With a friend working in the Australian Embassy in Hanoi, I travelled to Vietnam in the very early 1990s – well before there was any semblance of a tourism structure. It was difficult to get around the country at all and to visit any sights outside of the major cities. Despite that, it was one of my finest travel experiences with incredible expressions of generosity and friendship.
Saying all that, one of my endearing memories is of the superb Vietnamese coffee, introduced by the French in the 1800s at a favourite Hanoi cafe crowded with an eclectic mix of staff from various embassies, local cyclo drivers and small groups of friends. Slow drip coffee (cà phê sữa nóng) is produced by sitting a contraption that looks like a metallic top-hat over a cup with warmed sweet condensed milk. The drip filter contains coarse coffee grounds which are tightly compacted with a screw lid mechanism. Pouring near boiling water into the drip filter slowly produces a flavoursome strong brew. The tighter the grounds are compacted the slower the drip rate and the stronger the coffee (it takes at least five minutes for a good cup). Stirring the resultant mix of the syrupy condensed milk and rich coffee produces an ideal silky smooth breakfast treat, which I enjoyed on many mornings.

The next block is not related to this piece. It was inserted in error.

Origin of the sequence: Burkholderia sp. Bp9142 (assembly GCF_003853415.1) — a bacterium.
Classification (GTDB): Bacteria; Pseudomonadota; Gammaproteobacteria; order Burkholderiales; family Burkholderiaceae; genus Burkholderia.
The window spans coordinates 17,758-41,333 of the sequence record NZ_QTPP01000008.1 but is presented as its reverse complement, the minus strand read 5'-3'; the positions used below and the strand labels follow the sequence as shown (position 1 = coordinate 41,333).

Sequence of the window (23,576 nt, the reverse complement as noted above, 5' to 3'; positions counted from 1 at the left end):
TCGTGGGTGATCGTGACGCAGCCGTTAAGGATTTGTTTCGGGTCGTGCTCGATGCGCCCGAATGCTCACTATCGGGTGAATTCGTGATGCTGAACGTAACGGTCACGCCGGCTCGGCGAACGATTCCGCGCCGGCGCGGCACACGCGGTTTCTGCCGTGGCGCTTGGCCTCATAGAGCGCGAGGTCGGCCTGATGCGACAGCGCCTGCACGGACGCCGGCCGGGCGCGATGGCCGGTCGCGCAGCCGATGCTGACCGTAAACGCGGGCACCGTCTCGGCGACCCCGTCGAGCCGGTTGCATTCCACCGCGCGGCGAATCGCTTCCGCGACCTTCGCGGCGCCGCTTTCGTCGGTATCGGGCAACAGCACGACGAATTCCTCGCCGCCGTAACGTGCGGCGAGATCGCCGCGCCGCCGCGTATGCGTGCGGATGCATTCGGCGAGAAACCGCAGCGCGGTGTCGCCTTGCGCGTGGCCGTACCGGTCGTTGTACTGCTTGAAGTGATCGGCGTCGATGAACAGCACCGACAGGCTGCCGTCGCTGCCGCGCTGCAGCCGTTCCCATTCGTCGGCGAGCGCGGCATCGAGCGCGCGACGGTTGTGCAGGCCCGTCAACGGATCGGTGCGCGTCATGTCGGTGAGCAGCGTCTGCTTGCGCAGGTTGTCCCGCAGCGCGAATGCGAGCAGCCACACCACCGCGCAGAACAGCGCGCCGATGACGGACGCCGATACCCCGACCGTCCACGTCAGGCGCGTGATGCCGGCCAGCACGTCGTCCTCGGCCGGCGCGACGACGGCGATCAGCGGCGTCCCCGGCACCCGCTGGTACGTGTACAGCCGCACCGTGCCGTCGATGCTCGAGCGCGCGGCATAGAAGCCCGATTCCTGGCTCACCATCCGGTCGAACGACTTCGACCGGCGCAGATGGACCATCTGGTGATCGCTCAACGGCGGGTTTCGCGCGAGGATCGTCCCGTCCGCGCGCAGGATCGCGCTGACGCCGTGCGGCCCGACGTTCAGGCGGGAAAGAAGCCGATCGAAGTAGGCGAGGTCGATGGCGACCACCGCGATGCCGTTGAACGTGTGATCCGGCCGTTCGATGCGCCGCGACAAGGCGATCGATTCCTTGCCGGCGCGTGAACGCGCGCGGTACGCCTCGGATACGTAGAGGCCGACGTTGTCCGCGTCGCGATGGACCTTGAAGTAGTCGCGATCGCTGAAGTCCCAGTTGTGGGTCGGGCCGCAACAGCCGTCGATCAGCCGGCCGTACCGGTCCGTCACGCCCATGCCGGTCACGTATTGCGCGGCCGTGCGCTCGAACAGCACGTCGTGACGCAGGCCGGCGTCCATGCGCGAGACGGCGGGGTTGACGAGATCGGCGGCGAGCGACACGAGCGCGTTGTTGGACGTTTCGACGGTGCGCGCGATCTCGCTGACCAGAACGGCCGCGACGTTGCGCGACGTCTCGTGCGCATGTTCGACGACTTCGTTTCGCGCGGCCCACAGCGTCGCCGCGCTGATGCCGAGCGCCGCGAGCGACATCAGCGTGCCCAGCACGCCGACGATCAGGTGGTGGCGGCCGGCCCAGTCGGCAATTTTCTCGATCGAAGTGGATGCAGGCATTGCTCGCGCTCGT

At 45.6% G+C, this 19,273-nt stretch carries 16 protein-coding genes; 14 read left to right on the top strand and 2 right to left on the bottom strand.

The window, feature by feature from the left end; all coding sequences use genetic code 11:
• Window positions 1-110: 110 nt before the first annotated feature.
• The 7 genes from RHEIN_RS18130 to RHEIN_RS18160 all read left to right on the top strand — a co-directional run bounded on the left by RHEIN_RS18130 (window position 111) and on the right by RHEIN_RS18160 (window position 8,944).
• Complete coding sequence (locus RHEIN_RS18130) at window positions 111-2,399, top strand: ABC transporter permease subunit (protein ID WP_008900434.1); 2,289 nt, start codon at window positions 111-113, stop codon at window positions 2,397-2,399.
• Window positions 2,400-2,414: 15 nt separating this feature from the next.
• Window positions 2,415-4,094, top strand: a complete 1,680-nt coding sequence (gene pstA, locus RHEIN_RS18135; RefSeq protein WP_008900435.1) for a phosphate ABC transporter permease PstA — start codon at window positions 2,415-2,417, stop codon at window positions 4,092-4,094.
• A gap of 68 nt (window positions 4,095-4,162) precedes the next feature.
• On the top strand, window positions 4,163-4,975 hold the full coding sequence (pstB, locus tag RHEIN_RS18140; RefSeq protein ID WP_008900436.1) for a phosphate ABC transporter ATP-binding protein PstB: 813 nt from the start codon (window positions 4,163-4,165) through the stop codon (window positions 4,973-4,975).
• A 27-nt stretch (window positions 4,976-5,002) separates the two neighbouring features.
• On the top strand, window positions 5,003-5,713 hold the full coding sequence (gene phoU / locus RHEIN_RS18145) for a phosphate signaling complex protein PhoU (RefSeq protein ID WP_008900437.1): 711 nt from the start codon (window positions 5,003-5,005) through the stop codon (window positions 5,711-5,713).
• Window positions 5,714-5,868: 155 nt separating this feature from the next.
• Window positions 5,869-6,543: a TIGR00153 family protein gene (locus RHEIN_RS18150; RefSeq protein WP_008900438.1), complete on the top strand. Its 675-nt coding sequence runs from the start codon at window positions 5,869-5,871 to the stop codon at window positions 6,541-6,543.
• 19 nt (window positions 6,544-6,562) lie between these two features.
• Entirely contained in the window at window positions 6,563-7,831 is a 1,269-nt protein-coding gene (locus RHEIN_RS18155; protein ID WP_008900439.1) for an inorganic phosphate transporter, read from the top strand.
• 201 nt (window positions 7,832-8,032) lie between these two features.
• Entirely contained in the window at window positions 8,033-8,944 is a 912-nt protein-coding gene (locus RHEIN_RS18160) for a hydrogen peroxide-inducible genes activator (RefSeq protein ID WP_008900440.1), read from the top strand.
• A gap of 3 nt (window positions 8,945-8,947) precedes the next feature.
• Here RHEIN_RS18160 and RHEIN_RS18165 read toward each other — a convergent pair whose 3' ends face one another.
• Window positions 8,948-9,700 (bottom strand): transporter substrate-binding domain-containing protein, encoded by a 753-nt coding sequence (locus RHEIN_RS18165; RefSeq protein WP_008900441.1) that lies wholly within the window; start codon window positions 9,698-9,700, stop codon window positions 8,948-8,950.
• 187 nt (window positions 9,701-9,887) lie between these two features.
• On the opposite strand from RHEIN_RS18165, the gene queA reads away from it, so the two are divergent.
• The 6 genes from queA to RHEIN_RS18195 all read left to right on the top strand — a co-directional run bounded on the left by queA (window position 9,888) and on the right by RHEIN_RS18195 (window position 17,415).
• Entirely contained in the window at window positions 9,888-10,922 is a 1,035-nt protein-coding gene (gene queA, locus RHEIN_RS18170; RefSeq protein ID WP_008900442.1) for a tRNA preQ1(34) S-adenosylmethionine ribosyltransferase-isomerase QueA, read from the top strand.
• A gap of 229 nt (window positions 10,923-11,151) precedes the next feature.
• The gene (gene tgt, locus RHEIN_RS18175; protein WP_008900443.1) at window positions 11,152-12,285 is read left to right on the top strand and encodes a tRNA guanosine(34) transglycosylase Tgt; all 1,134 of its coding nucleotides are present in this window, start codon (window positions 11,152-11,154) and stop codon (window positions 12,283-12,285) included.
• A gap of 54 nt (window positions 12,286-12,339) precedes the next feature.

Strangely served with jasmine tea (coffee with a tea chaser?) it was one of many culinary highlights in this stunning south-east Asian country.
Also popular, though I never had enough confidence in the ice to try it, is Vietnamese iced coffee made using the same technique but with ice to make an apparently delicious creamy and refreshing afternoon beverage.
Travel Wonders highlights a characteristic drink experienced on his travels. Previous non-alcoholic Drinks Around the World include Mint Tea from Morocco, Coca Tea from Peru and Austria’s herby Almdudler.
Photo Source: Coffee